I began writing my course audit for AP Biology this week, which is always a fun thing to do. Part of my course description includes a short letter to parents and students at the beginning, so they have glimpse of my philosophy on the class and school. I also looked back at a course audit I had written for AP Chemistry my first year of teaching. The dissonance shocked me. This is from 2009:
Teachers, Students, and Our Roles
You will not succeed in this course if you become merely an observer. Learning does not happen by being a spectator. You, as the student, are expected to take your education seriously and to be responsible for your own learning. Your success will correlate directly to the amount of time and effort you put into your studies of chemistry outside of class.
At this stage in life, you are called to be a student. Time management will be essential in your success not only in this class but also in all your studies. This is not the only class you are taking. If you need help in setting up a “time budget,” you may see me to set up a study schedule to help structure your time and foster good habits.
My job, as the teacher, is to facilitate your learning through instruction in class as well as outside of class if you need extra support. Throughout this year, I will provide you with experiences that are meant to engage you intellectually and that will help you broaden your knowledge of chemistry. One way to maximize your success is to have open communication between one another. As we progress through the course, I need feedback from you as to how the material is being presented so we can maximize class time and ultimately enhance your understanding.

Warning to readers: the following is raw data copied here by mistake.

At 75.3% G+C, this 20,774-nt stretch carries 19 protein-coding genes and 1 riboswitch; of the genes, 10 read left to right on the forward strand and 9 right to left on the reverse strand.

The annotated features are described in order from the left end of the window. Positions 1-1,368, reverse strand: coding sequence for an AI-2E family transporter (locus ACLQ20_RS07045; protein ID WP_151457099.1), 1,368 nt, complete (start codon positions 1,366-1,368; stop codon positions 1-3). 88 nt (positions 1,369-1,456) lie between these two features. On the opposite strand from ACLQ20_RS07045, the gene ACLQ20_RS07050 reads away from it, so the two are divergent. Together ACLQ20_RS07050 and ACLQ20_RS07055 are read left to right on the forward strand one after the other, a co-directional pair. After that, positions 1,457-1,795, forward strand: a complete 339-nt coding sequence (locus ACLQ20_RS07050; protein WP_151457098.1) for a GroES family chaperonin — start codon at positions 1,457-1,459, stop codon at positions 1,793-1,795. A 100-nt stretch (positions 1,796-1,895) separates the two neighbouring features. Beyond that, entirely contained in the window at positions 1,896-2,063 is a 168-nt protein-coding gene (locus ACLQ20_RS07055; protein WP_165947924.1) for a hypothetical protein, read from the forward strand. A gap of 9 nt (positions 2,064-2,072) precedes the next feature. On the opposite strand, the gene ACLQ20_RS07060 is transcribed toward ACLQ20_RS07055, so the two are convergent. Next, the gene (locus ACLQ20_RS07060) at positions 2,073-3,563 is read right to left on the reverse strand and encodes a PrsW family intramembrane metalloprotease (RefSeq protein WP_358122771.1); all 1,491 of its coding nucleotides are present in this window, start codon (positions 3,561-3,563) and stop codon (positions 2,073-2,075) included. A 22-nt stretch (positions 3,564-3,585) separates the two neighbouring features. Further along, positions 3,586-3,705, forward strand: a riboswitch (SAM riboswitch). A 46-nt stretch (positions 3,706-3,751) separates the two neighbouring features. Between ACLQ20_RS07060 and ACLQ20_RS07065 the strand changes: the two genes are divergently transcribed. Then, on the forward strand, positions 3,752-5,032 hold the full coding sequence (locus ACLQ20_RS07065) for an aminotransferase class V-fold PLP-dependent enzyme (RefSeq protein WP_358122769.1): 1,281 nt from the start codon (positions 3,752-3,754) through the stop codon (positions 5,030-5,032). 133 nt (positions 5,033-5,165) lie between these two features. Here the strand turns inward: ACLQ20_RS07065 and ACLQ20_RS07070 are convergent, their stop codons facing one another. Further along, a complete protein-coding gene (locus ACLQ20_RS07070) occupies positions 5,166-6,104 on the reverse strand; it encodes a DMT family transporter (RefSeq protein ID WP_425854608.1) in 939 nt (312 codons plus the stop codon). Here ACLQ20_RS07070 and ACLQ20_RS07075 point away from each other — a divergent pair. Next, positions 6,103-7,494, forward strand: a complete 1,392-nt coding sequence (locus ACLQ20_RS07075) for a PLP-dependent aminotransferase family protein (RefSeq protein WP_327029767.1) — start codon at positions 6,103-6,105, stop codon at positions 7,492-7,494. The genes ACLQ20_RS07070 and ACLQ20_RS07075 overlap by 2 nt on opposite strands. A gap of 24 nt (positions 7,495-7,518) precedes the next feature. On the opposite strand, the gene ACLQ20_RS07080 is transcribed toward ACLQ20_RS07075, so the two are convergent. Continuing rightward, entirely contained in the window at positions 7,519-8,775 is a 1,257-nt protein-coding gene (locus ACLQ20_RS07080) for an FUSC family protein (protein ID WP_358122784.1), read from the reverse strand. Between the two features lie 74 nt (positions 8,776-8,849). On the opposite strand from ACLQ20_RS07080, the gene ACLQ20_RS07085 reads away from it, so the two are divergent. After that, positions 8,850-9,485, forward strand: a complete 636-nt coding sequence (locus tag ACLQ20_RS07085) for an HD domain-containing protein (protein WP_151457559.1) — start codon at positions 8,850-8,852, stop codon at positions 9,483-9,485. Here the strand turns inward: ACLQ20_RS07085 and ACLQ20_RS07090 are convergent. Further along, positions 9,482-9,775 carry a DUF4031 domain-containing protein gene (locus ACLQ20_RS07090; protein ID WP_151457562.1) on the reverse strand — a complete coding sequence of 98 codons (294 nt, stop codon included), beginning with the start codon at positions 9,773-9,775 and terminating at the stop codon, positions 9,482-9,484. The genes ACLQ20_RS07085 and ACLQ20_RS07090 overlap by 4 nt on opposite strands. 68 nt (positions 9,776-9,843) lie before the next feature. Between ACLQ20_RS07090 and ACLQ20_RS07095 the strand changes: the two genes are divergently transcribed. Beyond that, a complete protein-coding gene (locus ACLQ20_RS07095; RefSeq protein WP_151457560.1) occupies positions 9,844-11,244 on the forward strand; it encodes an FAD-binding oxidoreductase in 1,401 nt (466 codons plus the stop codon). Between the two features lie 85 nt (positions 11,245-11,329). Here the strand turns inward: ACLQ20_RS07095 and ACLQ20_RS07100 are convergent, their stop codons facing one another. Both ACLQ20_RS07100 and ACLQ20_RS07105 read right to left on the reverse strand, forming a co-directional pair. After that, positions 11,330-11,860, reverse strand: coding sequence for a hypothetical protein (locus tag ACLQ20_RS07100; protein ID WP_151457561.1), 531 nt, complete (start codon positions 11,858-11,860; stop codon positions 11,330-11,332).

It is also my job as the teacher to design effective assessments of your learning. Exams, quizzes, and labs will help me make evaluations of your success in the class. Quizzes will be given twice in each chapter and a test will be given after every 2 chapters. All tests are cumulative and timed.
All of this is good information and important, but it is very condescending (to me) and really does not portray a very inviting class. Here is my letter for 2012:
Teachers, Students, and School
The world is changing. Simply memorizing facts is no longer appreciable in a digital world, where information is available any time, any where. This fundamentally changes the roles of students, teachers, and schools.
As a teacher, it is my job to help provide a starting point for your learning. I will be available to help answer questions, but it is also my job to ask even more questions. Biology is the study of history and science, but it is also the study of the world around us, which requires questioning and experimentation.
As a student, you are expected to fail. We learn by making mistakes. I will push you to make mistakes, but I will also support your learning as you evaluate those mistakes. You are expected to persevere and continue to make progress. Learning opportunities for multiple styles will be provided, which will allow you to craft your learning experience in AP Biology.
School will be a place of collaboration. While in class, you will be working in small focus groups that will in turn support one another through each unit. These groups will help you develop time-management and collaboration skills that are essential after your formal schooling is over. While in class, you will have the option to structure your learning time based around lab investigations, research, or application projects. We will focus on real-world uses of the information you are collecting and reshaping into something useful. Community outreach will be encouraged as part of the course.
I am already excited about next year.